Thirdly, I don't like dealing with the "if it's in phase, the energy is +3dB/-3dB" math. With stems, since those feed 1:1 to the Printmaster and also serve as the archival media 'snapshot' of the final mix, I want whatever is printed in my stems to be EXACTLY how its going to read on the meters, dB per dB - not having some mono track where it relies upon PT to figure out on the fly that each channel of the stereo monitoring bus with have the dialogue distributed between each channel@ a -3dB attenuation of the mono track. Doing that means there's a 3dB discrepancy you have to keep in your head, especially if those Stems have to used for something down the road (such as working in a higher-order number of channels and doing a fold down, for example). If all the stem channel amounts are matching with none of this "on the fly" math such as dealing with a phantom center, you don't need to guess what the meters are saying and work backwards and hope something isn't clipping when maybe it is etc. What you see on the meters, for each channel, of each stem, is EXACTLY the sound energy which exists, hard-written, to each of those channels, dB per dB. Personally, I like that piece of mind knowing that everything is accounted for :)

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Thank you so much for this answer!! Taking into consideration the "it depends" mentality (which I should have known anyway), this is a SOLID answer. Especially the consideration of the 3dB translation. –  Chris Bishop May 26 '12 at 18:26
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also loop group and crowds with discernible language wont necessarily be only C –  user49 May 28 '12 at 2:12
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While I agree with @Stavrosound, if you're talking tv it depends on what your deliverables sheet dictates. Different networks, even different departments in the same network, request different formats of stems as final deliverables.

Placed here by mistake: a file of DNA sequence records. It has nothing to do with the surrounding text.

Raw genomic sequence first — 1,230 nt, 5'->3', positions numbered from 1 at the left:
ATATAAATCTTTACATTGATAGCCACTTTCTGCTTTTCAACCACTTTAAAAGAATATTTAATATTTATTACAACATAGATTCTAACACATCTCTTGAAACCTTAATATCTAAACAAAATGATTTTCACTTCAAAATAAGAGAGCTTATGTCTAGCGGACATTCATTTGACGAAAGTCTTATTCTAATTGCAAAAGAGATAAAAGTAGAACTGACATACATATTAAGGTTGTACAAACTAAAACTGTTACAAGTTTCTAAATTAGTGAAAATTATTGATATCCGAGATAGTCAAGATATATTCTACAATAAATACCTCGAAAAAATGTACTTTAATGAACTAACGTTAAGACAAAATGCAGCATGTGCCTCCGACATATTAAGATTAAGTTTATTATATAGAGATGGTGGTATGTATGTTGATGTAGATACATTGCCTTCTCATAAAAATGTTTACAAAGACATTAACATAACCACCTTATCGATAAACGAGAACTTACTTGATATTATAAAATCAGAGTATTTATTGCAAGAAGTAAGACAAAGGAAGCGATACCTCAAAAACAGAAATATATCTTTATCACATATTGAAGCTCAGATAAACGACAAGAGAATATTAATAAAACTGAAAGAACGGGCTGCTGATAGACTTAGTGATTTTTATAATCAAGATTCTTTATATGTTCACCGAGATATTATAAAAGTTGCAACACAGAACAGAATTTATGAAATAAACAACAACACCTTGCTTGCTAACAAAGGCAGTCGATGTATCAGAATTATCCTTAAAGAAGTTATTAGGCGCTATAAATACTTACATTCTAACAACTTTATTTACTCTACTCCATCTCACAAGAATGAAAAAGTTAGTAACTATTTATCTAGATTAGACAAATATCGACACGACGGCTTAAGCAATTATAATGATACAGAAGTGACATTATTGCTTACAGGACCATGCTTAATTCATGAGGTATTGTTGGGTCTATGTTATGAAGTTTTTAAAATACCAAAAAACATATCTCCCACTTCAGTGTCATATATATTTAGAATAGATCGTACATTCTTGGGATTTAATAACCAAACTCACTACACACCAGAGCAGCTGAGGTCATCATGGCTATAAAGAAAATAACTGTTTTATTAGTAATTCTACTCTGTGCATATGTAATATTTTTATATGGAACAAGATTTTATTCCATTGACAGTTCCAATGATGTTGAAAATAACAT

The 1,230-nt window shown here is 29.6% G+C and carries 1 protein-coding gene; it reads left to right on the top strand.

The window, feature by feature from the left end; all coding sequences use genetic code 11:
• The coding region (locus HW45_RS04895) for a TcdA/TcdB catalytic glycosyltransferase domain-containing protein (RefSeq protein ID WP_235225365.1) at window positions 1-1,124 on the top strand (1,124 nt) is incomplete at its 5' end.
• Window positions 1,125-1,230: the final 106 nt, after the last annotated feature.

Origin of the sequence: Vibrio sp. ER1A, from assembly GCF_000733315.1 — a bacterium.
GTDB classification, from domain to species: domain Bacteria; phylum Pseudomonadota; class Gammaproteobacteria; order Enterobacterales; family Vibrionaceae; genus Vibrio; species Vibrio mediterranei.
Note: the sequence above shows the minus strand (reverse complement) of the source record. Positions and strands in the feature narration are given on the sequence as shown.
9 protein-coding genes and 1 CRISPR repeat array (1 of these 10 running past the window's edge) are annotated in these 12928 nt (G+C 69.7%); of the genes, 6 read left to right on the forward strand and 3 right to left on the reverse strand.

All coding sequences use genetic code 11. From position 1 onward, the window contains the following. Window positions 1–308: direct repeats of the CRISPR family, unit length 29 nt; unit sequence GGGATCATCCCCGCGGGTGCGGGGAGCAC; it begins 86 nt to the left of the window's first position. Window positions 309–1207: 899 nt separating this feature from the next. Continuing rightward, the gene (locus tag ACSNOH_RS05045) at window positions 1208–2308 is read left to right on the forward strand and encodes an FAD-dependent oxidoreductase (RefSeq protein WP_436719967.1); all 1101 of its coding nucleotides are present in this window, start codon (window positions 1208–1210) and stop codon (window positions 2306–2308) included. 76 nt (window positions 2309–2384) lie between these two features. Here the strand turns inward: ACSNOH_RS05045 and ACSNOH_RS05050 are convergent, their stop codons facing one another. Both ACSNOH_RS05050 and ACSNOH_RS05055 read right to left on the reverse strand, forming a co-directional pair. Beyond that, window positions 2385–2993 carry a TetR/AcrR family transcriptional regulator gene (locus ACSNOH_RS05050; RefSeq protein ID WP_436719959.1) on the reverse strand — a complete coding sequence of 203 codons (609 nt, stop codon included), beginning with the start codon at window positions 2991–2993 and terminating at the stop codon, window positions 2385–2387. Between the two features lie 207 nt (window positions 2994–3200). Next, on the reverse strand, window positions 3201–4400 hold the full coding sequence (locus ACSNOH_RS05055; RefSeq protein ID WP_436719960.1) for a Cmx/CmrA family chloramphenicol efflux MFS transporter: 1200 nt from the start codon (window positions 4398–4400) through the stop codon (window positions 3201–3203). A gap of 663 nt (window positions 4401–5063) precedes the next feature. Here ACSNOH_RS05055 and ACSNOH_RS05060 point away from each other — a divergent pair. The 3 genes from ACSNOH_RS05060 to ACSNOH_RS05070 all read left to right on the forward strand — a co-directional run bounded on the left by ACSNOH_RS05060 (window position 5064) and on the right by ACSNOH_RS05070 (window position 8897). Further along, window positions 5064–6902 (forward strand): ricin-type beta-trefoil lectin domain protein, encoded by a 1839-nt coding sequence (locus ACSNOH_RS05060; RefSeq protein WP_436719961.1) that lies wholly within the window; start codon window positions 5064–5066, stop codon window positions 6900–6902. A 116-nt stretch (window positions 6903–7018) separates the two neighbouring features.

If you're using a single master template for all your work, I'd bus my dialog in stereo (or lcr) for panning, verb, delay, etc. with an additional bus(ses) as a mono downmix of that stem for when a mono stem is requested. Otherwise I'd just make client specific templates accordingly so you're streamlining your system resources and not having to search at the end of every project which client this is and what their deliverable requirements are.

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Very true, TV can be a different world. Thanks for sharing! I guess I was speaking more to the film standard –  Stavrosound May 25 '12 at 9:05
    
I recall seeing TV stems once a long time ago and they were broken out quite wide with a variety of channel counts - Dialogue, ADR, Group ADR, FX, Filled FX (for the M&E), and so on. –  Stavrosound May 25 '12 at 9:13
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can we get automatic highlight on every "it depends" in an answer? :D –  georgi May 25 '12 at 11:33
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It depends..... –  Colin Hunter May 25 '12 at 18:39
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is that better? ;) –  Steve Urban May 27 '12 at 3:12
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Stereo so that dialogue can be panned separately when needed.